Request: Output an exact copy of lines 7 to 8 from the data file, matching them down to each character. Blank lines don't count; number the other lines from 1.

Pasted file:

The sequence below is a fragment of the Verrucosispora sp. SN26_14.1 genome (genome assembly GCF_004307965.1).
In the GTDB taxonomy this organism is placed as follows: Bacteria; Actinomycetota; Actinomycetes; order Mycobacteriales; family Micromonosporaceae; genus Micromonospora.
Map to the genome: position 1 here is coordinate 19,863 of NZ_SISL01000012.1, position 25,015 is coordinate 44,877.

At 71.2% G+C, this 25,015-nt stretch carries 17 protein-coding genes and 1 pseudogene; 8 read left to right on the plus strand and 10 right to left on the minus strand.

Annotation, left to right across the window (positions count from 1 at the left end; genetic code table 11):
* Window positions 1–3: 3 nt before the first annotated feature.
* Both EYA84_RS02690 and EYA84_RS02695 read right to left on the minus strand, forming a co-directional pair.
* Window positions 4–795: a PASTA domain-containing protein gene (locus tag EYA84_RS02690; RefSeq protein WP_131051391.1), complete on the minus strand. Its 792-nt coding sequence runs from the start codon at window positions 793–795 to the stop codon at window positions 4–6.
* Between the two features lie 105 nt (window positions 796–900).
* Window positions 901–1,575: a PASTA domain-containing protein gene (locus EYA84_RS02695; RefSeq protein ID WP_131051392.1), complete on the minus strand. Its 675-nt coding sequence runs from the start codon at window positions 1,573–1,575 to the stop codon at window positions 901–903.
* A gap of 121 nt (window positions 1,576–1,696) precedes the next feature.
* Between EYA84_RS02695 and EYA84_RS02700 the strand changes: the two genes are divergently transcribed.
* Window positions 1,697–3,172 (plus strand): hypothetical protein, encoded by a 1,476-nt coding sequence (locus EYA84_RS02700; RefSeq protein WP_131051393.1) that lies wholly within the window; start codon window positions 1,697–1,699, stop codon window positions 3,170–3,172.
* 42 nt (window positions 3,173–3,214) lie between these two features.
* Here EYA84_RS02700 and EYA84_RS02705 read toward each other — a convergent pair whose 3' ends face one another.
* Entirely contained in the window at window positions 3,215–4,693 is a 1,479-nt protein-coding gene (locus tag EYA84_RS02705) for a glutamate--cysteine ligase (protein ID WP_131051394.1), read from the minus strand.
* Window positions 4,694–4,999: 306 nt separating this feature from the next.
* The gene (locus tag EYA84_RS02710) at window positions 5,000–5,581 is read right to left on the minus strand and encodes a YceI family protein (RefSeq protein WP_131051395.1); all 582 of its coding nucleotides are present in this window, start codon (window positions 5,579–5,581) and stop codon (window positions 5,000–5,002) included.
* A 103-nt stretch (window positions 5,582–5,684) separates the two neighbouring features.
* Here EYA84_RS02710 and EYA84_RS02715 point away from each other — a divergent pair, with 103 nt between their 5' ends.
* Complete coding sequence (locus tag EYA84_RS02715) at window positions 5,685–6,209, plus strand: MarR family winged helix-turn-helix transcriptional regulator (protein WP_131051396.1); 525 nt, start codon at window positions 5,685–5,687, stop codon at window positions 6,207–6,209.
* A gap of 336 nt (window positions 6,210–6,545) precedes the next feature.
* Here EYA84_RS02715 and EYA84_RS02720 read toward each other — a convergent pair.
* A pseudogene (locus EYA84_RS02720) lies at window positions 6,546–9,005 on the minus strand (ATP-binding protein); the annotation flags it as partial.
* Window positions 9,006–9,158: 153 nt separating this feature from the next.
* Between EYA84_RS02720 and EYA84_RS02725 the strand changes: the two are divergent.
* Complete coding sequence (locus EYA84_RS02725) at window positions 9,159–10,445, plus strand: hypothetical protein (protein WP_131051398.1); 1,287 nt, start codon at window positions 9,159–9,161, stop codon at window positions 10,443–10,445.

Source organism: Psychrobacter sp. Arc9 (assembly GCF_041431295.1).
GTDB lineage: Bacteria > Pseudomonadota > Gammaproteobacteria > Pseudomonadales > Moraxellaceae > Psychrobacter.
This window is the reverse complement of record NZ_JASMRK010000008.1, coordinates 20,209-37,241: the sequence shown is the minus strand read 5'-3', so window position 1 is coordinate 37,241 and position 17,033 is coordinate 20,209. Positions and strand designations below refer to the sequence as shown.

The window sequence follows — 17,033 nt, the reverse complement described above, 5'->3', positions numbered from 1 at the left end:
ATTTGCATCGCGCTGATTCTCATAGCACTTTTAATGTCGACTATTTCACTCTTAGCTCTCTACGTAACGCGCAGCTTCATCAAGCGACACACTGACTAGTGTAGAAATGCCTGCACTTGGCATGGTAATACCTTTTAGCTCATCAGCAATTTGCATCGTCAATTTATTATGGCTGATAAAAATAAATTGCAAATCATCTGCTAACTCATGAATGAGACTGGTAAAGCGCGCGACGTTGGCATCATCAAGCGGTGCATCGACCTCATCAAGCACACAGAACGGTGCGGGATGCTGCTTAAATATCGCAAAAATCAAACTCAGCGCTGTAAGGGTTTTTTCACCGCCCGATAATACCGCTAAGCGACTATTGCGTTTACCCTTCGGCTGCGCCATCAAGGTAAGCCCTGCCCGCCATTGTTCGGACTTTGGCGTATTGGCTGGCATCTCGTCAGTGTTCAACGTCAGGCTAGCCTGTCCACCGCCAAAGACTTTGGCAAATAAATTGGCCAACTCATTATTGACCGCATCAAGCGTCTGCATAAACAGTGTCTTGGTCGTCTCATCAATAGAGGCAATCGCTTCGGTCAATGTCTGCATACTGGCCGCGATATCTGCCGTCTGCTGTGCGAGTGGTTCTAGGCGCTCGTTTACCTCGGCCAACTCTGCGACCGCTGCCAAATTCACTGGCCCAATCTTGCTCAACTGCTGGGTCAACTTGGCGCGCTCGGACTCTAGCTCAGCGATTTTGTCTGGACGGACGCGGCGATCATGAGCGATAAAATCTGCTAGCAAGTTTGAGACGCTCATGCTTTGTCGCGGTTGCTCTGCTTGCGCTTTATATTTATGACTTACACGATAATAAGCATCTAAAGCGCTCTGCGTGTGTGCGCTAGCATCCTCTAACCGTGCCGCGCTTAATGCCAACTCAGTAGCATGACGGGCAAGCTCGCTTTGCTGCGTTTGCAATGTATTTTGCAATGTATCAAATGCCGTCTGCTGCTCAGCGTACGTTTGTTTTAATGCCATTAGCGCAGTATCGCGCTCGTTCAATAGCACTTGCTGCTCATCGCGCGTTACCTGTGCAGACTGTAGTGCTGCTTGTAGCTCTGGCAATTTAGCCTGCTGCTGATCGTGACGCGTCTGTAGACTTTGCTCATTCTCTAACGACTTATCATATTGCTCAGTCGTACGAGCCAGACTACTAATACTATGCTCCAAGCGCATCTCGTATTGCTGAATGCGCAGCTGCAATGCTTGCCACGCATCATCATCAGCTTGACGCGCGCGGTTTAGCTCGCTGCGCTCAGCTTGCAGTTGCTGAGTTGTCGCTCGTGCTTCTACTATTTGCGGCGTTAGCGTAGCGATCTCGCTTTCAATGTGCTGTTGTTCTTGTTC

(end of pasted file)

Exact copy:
* Both EYA84_RS02690 and EYA84_RS02695 read right to left on the minus strand, forming a co-directional pair.
* Window positions 4–795: a PASTA domain-containing protein gene (locus tag EYA84_RS02690; RefSeq protein WP_131051391.1), complete on the minus strand. Its 792-nt coding sequence runs from the start codon at window positions 793–795 to the stop codon at window positions 4–6.